Last week, I had my very first opportunity to log into Square Enix’s Final Fantasy XI. For some reason this has been, for quite some time, on my list of games to try, but I’ve just never found the time before. Well, an invitation from the SE folks to participate in a small tour of the new Wings of the Goddess expansion was enough to finally get me to try it out.
First of all, to those of you who may have been in the same boat as I have, I would suggest that at some point you try this game out. Folks who are clamouring for an MMO that doesn’t resemble WoW in terms of the UI and the way that the game is played should certainly take a look.
The controls of Final Fantasy XI hold more of a resemblance to the franchise on which they are based than those of its MMORPG brothers. There is no attack bar at the bottom of the screen, players select their attack from a series of menus (like you’re used to if you’re a Final Fantasy fan).
While the graphics seemed dated to me, I could tell that there was depth in the game’s design that made up for it as the team has continued to build this game through four expansions and about five years.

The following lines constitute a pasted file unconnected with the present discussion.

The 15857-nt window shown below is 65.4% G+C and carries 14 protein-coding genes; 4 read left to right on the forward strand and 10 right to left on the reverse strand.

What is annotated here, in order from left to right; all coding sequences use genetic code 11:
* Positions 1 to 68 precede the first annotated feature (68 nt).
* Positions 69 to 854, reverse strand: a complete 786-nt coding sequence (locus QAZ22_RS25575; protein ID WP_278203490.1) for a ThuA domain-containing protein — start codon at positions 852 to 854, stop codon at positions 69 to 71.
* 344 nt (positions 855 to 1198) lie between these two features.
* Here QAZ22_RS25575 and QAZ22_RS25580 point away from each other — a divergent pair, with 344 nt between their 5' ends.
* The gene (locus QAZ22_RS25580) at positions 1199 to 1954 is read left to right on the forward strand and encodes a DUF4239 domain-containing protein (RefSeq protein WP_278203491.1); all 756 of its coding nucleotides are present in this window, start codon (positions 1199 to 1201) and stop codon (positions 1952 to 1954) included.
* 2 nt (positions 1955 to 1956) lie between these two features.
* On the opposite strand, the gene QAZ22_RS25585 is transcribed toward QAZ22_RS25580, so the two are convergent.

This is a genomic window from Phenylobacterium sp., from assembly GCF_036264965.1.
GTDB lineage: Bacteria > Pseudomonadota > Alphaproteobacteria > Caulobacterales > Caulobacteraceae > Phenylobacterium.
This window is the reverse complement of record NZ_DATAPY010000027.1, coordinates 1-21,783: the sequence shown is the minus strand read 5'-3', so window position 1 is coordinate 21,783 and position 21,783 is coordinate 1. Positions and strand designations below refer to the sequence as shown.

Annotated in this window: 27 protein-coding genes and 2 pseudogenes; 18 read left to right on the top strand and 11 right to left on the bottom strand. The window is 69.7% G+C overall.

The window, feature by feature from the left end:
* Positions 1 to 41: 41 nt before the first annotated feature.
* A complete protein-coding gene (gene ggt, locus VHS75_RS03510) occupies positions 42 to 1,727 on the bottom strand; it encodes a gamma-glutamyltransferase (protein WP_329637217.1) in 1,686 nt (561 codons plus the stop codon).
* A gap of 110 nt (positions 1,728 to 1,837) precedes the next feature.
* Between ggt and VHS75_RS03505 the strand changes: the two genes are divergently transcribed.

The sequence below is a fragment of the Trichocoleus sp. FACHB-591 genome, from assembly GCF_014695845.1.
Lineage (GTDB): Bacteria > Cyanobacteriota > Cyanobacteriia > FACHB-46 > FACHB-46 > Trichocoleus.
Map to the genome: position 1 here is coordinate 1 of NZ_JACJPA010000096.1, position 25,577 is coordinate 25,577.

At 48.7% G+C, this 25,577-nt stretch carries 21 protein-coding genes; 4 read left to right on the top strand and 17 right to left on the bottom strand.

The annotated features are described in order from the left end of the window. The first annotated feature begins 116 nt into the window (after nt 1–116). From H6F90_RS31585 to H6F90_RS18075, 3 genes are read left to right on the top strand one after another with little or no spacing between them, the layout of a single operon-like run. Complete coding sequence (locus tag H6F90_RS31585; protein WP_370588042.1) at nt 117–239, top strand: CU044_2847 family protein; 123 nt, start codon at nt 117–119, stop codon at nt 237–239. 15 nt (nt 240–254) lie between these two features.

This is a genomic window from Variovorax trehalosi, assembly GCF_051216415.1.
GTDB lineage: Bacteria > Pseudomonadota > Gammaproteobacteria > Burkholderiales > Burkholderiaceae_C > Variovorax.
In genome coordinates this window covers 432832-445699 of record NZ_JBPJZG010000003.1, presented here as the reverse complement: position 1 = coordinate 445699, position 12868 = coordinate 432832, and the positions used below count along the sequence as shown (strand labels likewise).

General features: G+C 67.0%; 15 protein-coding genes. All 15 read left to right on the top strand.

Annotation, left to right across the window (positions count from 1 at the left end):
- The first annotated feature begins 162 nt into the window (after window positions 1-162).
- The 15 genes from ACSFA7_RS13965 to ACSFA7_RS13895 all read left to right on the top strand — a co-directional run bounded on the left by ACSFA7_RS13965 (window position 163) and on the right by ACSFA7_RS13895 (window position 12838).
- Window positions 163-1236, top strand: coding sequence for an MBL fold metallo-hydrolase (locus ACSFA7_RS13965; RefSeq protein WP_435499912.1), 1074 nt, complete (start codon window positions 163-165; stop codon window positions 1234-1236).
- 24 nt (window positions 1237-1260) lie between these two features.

Ok, that’s all I’m going to talk for now about the game as a whole. The purpose of the tour was to take a quick look at the Wings of the Goddess expansion, and that’s exactly what I’m going to do:
Players enter the new expansion through what appears to be a giant portal monster known as a “cavernous maw“, both interesting and terrifying all at the same time. From there, you are treated to a cut scene that introduces you to your new setting. The scene itself has that surreal and yet cool feeling that FF franchise fans are going to be familiar with.
Normally, the Final Fantasy XI is set 20 years after a conflict known as the Crystal War. Wings of the Goddess however, allows players to travel back in time so that they can experience that timeframe for themselves. This extends even so far as to see younger versions of NPCs that players have come to know in the future (or is it the present? Time travel makes my brain hurt.).
I think one of the coolest aspects of the expansion was going to the city of Windurst. Visiting it in the game’s “present day” and then visiting it again in the “past”, players will notice a pretty stark contrast. The peaceful place that players are familiar with is replaced with a not-so-safe haven for players, going so far as to include enemies within he town’s limits. All in all, a pretty interesting experience.
The focus of my little tour seemed to be the two new classes (called professions in Final Fantasy) that are introduced, but I’ll come to them closer to the end of the article. First, I want to talk a little bit about a couple of the new monsters that players will find in the expansion.
Overall, there are somewhere between twenty and thirty new monsters running around in Wings of the Goddess including the Pieste, a kind of giant lizard and the Pixie, which I think is one of the most interesting monsters that I have ever encountered in an MMO.